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Are you ready for potential monsoon rain, hail and flooding this year?

4 monsoon driving tips that could save your life
and last updated 2024-06-11 12:27:45-04

RAIN AND HAIL:

Monsoon thunderstorms are often isolated. Some spots get hit hard and others are left completely untouched.

During the monsoon months of June, July, August and September, we receive an average of 2.43 inches of rain at Phoenix Sky Harbor. That's nearly one third of our yearly rainfall total.

Monsoon rain often comes so fast that our dry desert soil can’t take all of it in, causing it to run off and lead to flash flooding. Streets, washes and riverbeds fill up quickly and sometimes without much warning.

Our wettest monsoon occurred in 1984, when we picked up 9.56 inches of rain. The driest monsoon was just last year in 2023 when we saw only 0.15 inches of rain.

Sometimes, our monsoon storms can also bring hail.

If the air is cold enough, water droplets in the clouds can begin to freeze and collect on each other. When they begin sticking together, giant pieces of ice form.

These hail stones get bigger and bigger as they get carried up and down through the cloud until they eventually fall to the ground.

As they fall, the air temperature warms them up causing the ice to melt.

If the ice melts completely, it comes down as rain. If not, we get hail.

Typically, during the monsoon, the air is so warm that most hail melts before it reaches the ground.

FLASH FLOODING:

The two key elements of flash flooding are rainfall intensity and how long the rain lasts. Topography, soil conditions and ground cover play critical roles, as well.

Because our desert land is so dry, there is a hard crust on it which makes it difficult for the ground to absorb moisture. When water cannot seep into the ground, it runs off and collects in our low lying roads and washes leading to flooding.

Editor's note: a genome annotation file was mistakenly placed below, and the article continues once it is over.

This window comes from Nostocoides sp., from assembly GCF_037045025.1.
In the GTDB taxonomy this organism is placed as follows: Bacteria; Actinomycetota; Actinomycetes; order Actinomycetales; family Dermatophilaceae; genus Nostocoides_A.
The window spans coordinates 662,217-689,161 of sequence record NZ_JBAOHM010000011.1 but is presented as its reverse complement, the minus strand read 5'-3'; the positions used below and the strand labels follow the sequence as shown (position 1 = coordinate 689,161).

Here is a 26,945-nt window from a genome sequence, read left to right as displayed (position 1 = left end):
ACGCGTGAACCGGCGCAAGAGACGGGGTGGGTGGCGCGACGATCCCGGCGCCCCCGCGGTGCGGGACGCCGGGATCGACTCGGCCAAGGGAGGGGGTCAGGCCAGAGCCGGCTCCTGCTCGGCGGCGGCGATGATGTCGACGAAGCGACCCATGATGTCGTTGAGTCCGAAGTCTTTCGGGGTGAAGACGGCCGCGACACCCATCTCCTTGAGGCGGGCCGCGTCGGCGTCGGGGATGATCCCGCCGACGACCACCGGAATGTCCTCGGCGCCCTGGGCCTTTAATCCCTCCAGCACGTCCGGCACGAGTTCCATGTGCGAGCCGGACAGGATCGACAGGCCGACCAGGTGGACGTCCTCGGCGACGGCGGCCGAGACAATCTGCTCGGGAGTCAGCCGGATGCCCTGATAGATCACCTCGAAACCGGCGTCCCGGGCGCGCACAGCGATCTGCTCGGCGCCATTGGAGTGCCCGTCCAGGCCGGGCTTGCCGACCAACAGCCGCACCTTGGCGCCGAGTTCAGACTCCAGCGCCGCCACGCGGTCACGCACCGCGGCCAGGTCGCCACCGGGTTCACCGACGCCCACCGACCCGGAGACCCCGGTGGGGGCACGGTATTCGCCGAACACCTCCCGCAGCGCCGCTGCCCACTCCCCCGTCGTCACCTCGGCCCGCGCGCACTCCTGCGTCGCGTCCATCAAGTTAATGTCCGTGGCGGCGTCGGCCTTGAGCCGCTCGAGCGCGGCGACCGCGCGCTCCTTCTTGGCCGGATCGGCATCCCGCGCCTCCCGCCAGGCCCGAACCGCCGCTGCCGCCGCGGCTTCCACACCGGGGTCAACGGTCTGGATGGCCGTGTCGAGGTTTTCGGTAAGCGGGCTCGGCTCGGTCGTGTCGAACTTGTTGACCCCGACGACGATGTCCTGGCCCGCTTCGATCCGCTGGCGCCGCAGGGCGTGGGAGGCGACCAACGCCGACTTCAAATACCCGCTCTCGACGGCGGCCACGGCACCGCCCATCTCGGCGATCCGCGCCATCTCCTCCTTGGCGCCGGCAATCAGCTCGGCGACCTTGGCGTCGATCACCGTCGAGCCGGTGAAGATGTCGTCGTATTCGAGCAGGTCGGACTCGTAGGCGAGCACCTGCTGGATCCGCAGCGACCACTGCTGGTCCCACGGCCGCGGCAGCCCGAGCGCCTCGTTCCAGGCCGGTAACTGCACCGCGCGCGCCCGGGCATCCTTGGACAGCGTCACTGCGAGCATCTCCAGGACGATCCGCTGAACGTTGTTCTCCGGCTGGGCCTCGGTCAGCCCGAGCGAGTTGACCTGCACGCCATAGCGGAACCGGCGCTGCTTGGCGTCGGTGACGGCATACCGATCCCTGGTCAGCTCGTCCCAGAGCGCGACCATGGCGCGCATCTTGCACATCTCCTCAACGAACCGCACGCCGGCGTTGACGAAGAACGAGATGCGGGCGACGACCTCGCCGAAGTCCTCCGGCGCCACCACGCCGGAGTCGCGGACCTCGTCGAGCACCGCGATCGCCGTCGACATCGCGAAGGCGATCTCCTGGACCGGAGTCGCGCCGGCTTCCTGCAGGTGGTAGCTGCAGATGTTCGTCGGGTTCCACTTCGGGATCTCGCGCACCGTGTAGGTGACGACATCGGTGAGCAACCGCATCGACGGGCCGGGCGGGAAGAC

The Federal Emergency Management Agency, FEMA, compiles detailed mapping of areas that have "a one percent chance to be equaled or exceeded in any year," which they deem the 100-year floodplains map. In other words, this map depicts areas that see flooding and have a chance for excessive flooding.
For a comprehensive look at floodplains mapping in the Valley, see the Maricopa County Flood Control District's map.

Many of those areas are marked around our state, warning drivers not to enter when flooded, but many drivers still try to chance it.

Remember, never try to cross a flooded roadway. There is no way to tell how deep the water really is and sometimes the road underneath has collapsed from the weight of the standing water.

If you do try to cross and need to be rescued, be prepared to face hefty fines.

In 2005, the Maricopa County Sheriff’s Office first invoked the “Stupid Motorist Law,” which was passed in 1995. The law requires drivers to reimburse the state for the cost of their rescue.

Here are eight tips to keep you safe when flooding strikes:

  • Get out of areas subject to flooding. This includes dips, low spots, canyons, washes, etc...
  • Go to higher ground.
  • Do not attempt to cross flowing streams. A foot of water is enough to float most vehicles. Two feet of rushing water can carry away most vehicles, including sport utility vehicles (SUV’s) and pick-up trucks.
  • When driving, remember "turn around, don't drown." NEVER drive through flooded roadways or washes! Six inches of water will reach the bottom of most cars causing loss of control and/or stalling.
  • If your vehicle stalls, leave it immediately and seek higher ground. Rapidly rising water may engulf the vehicle and sweep it, and you, away. Remember, it’s better to be WET than DEAD!
  • Be especially cautious at night when it is harder to recognize flood dangers.
  • Do not camp or park your vehicle along streams and washes, particularly during threatening weather conditions.
  • NEVER try to walk, swim or dive through swift floodwaters. If you come across them, STOP, TURN AROUND AND GO ANOTHER WAY! Six-inches of fast-moving water is enough to knock you right off your feet.

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